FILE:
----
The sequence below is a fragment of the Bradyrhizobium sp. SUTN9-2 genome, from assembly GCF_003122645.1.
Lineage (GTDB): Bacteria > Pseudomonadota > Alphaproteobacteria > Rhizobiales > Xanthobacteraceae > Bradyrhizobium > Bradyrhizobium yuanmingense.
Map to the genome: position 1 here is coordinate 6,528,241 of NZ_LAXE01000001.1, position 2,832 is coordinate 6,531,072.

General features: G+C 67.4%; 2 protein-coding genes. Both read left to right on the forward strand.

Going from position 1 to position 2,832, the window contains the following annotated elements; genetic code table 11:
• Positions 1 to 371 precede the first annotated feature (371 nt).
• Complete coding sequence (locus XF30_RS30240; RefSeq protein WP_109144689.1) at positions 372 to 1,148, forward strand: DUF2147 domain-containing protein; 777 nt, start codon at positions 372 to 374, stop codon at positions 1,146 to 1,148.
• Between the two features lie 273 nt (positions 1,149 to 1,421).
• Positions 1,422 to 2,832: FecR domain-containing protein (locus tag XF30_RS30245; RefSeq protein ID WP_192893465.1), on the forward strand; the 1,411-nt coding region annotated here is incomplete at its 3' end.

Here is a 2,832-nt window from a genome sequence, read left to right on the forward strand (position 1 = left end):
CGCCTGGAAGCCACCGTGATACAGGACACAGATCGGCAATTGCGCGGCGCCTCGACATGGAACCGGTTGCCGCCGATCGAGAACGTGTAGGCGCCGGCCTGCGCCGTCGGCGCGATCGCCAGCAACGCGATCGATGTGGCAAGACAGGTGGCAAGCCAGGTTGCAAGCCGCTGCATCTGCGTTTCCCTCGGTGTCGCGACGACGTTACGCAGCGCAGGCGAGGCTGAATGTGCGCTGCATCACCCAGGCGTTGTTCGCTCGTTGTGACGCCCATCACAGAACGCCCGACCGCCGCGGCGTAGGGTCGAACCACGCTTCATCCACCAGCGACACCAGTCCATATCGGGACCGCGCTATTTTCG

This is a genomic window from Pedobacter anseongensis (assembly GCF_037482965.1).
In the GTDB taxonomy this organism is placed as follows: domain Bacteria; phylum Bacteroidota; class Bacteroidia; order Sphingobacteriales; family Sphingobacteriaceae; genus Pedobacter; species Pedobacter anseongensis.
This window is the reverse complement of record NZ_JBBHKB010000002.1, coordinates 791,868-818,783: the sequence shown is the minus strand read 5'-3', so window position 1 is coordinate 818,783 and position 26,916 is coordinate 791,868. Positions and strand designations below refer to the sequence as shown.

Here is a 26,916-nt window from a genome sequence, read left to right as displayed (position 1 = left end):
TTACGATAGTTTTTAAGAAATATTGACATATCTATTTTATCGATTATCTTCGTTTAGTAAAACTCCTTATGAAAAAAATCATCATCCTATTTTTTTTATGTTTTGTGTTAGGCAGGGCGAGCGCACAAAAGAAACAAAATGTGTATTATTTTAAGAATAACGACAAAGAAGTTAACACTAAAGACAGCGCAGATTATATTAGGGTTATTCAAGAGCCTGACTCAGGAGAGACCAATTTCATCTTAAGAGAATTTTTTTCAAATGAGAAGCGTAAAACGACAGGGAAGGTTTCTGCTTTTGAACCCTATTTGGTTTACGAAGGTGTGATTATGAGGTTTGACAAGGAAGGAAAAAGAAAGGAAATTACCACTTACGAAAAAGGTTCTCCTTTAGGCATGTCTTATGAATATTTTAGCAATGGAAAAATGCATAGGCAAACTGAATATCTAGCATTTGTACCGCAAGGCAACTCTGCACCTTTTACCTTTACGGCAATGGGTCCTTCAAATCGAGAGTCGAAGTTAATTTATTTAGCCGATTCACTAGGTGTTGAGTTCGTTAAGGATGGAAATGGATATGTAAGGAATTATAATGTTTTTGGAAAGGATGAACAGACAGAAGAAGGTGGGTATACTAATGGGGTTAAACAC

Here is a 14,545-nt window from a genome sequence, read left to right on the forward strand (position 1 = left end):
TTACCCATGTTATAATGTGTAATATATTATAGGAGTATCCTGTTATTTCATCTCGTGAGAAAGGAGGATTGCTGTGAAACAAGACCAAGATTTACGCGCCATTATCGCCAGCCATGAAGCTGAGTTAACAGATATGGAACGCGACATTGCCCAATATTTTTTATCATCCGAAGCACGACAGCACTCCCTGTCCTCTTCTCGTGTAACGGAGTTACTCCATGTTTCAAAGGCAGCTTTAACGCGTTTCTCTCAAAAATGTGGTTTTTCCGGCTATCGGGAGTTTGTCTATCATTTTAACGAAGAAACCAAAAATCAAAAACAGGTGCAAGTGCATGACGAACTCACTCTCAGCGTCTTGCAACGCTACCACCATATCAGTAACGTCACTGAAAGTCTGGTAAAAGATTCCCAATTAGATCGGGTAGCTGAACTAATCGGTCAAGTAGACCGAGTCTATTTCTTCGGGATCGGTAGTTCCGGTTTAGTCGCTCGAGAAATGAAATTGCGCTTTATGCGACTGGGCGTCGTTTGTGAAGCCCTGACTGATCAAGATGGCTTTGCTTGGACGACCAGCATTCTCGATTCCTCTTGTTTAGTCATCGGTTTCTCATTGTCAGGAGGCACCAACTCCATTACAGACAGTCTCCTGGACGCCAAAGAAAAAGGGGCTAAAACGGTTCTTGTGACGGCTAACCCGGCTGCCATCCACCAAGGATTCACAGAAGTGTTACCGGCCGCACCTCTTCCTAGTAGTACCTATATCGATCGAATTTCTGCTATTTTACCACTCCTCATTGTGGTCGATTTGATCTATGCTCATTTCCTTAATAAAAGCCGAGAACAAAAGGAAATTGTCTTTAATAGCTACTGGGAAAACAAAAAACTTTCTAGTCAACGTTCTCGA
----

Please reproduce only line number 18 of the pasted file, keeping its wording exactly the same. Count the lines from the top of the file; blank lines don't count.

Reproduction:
TTACCCATGTTATAATGTGTAATATATTATAGGAGTATCCTGTTATTTCATCTCGTGAGAAAGGAGGATTGCTGTGAAACAAGACCAAGATTTACGCGCCATTATCGCCAGCCATGAAGCTGAGTTAACAGATATGGAACGCGACATTGCCCAATATTTTTTATCATCCGAAGCACGACAGCACTCCCTGTCCTCTTCTCGTGTAACGGAGTTACTCCATGTTTCAAAGGCAGCTTTAACGCGTTTCTCTCAAAAATGTGGTTTTTCCGGCTATCGGGAGTTTGTCTATCATTTTAACGAAGAAACCAAAAATCAAAAACAGGTGCAAGTGCATGACGAACTCACTCTCAGCGTCTTGCAACGCTACCACCATATCAGTAACGTCACTGAAAGTCTGGTAAAAGATTCCCAATTAGATCGGGTAGCTGAACTAATCGGTCAAGTAGACCGAGTCTATTTCTTCGGGATCGGTAGTTCCGGTTTAGTCGCTCGAGAAATGAAATTGCGCTTTATGCGACTGGGCGTCGTTTGTGAAGCCCTGACTGATCAAGATGGCTTTGCTTGGACGACCAGCATTCTCGATTCCTCTTGTTTAGTCATCGGTTTCTCATTGTCAGGAGGCACCAACTCCATTACAGACAGTCTCCTGGACGCCAAAGAAAAAGGGGCTAAAACGGTTCTTGTGACGGCTAACCCGGCTGCCATCCACCAAGGATTCACAGAAGTGTTACCGGCCGCACCTCTTCCTAGTAGTACCTATATCGATCGAATTTCTGCTATTTTACCACTCCTCATTGTGGTCGATTTGATCTATGCTCATTTCCTTAATAAAAGCCGAGAACAAAAGGAAATTGTCTTTAATAGCTACTGGGAAAACAAAAAACTTTCTAGTCAACGTTCTCGA